In A Tale of Two Cities, by Charles Dickens, the character Charles Darnay is a man in his twenties, with long, dark hair. He is a man full of honor and virtues, and seems like the "upstanding gentleman" in the story. His rejection of his uncle, the Marquis Évremonde, because of his arrogance and snobby attitude, shows how good-hearted he is. He has no real enemies or hatred towards anyone, but manages to maintain a strong retinue of friends, and his honesty, respect and heroism help with the reader's perception of him greatly.
Darnay represents everything good about that time period. Darnay's attempt to save Gabelle, rejection of the Marquis, and honesty towards Dr. Manette (who indirectly leads to him being nearly put to death), show what a good soul he has. The author describes Darnay as "
a young gentleman
his hair, which was long and dark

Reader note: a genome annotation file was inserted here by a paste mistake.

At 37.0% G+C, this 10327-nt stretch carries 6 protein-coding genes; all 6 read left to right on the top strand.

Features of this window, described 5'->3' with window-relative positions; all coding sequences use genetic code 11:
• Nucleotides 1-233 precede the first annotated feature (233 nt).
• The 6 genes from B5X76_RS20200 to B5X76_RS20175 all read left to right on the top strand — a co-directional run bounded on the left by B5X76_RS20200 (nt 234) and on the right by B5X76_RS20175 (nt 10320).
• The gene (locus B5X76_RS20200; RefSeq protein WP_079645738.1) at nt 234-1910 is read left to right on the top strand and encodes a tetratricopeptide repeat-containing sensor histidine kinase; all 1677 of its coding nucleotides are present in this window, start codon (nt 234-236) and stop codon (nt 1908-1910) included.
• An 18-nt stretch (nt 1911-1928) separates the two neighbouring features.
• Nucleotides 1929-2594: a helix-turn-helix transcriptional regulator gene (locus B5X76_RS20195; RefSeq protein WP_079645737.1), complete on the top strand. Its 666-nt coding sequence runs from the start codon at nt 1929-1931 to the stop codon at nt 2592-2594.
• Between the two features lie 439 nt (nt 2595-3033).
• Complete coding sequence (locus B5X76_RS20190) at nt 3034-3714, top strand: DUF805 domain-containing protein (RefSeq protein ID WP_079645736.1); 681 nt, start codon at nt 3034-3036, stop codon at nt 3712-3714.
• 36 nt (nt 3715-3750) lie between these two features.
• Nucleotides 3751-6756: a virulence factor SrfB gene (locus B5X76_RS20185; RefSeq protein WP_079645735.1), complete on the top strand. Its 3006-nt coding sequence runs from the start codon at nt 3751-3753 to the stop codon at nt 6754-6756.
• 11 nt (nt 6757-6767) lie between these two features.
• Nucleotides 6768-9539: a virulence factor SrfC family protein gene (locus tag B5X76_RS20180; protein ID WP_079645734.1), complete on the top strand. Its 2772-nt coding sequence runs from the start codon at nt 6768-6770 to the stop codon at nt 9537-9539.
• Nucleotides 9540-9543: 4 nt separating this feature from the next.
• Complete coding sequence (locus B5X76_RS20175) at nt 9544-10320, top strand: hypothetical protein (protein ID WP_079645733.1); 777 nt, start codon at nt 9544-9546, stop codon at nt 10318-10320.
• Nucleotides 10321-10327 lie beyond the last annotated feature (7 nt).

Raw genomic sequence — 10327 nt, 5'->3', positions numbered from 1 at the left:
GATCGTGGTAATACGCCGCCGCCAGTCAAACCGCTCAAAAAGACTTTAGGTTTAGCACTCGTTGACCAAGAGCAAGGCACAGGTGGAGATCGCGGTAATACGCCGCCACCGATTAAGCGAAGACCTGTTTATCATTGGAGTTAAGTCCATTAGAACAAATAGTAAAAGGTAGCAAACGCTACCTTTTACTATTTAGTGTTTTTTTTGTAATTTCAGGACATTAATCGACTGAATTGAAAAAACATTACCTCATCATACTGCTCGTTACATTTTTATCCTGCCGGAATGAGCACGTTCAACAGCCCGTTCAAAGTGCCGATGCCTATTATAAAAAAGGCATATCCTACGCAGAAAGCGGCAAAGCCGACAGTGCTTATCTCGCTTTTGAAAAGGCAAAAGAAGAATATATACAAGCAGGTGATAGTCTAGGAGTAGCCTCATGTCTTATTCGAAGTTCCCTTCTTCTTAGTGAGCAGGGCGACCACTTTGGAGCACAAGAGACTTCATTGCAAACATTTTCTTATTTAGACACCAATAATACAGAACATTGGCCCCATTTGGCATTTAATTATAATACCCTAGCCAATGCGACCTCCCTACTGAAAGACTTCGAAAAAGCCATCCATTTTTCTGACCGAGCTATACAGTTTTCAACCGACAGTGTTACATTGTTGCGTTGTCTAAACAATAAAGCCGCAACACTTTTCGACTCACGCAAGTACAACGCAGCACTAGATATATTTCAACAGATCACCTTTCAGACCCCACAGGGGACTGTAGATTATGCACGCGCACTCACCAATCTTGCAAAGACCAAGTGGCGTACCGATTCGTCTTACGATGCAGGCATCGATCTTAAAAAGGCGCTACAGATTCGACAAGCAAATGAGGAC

the paleness which his situation endangered came through the brown upon his cheek, showing the soul to be stronger than the sun" (54). Darnay has a seductive charm, yet not seemingly suspicious to the reader, who is drawn to him almost instantly. His allure seems to be shown in the way he is described at first, as well as seeming to be a bad guy at first, then turning out to be one the best in the story. Darnay's story is full of shock, such as finding out that he is a member of the Évremonde family, reading his "escape" from prison, and seeing his attempt to rescue Gabelle. All of these actions add to the reader's perception of Darnay as the hero in the book.
All of these actions save him and also condemn him. During his first trial in France the court, upon hearing that Dr. Manette is his father-in-law and that he rejected the injustice of the French social system, then returned at great personal risk to rescue Gabelle, lead to his trials acquittal. "Lucie Manette, only daughter of Dr. Manette, the good physician who sits there. [referring to who Darnay married]" (259). "
he had no...
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